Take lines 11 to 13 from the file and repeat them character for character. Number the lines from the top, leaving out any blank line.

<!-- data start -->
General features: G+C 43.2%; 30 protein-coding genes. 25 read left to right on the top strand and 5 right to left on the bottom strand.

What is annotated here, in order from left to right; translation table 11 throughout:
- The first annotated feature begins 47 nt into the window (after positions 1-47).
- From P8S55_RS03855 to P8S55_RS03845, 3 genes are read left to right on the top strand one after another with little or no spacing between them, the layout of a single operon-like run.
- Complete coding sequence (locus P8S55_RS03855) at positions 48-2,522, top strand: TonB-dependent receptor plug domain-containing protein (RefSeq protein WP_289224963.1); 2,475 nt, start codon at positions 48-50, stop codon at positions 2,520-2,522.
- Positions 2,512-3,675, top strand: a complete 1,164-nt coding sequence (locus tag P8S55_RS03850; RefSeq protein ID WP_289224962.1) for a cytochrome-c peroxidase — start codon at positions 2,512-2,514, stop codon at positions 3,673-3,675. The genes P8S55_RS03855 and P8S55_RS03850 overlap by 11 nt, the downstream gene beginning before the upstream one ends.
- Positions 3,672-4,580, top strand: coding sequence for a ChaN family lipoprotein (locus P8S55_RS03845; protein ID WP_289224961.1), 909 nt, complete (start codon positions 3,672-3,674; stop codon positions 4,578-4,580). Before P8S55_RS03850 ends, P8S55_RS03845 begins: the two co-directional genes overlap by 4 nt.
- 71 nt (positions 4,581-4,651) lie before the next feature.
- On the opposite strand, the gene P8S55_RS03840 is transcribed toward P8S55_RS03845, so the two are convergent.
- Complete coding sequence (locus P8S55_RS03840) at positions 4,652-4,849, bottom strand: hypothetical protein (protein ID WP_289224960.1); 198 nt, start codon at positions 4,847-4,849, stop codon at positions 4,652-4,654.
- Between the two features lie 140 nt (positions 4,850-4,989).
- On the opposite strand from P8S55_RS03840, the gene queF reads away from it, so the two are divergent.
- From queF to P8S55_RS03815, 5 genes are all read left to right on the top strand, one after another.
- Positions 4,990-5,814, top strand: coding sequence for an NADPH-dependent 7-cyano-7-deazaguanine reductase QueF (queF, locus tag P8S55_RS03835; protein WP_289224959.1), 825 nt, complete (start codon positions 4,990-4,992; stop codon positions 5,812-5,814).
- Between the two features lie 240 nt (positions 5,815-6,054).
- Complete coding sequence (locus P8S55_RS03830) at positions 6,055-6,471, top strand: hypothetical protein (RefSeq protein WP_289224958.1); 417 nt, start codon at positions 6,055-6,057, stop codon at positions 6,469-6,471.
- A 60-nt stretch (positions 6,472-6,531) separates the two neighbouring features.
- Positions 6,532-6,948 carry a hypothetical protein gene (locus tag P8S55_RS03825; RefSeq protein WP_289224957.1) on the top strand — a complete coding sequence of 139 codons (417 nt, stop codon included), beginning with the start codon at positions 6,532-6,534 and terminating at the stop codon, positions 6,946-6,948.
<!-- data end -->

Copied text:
- Between the two features lie 140 nt (positions 4,850-4,989).
- On the opposite strand from P8S55_RS03840, the gene queF reads away from it, so the two are divergent.
- From queF to P8S55_RS03815, 5 genes are all read left to right on the top strand, one after another.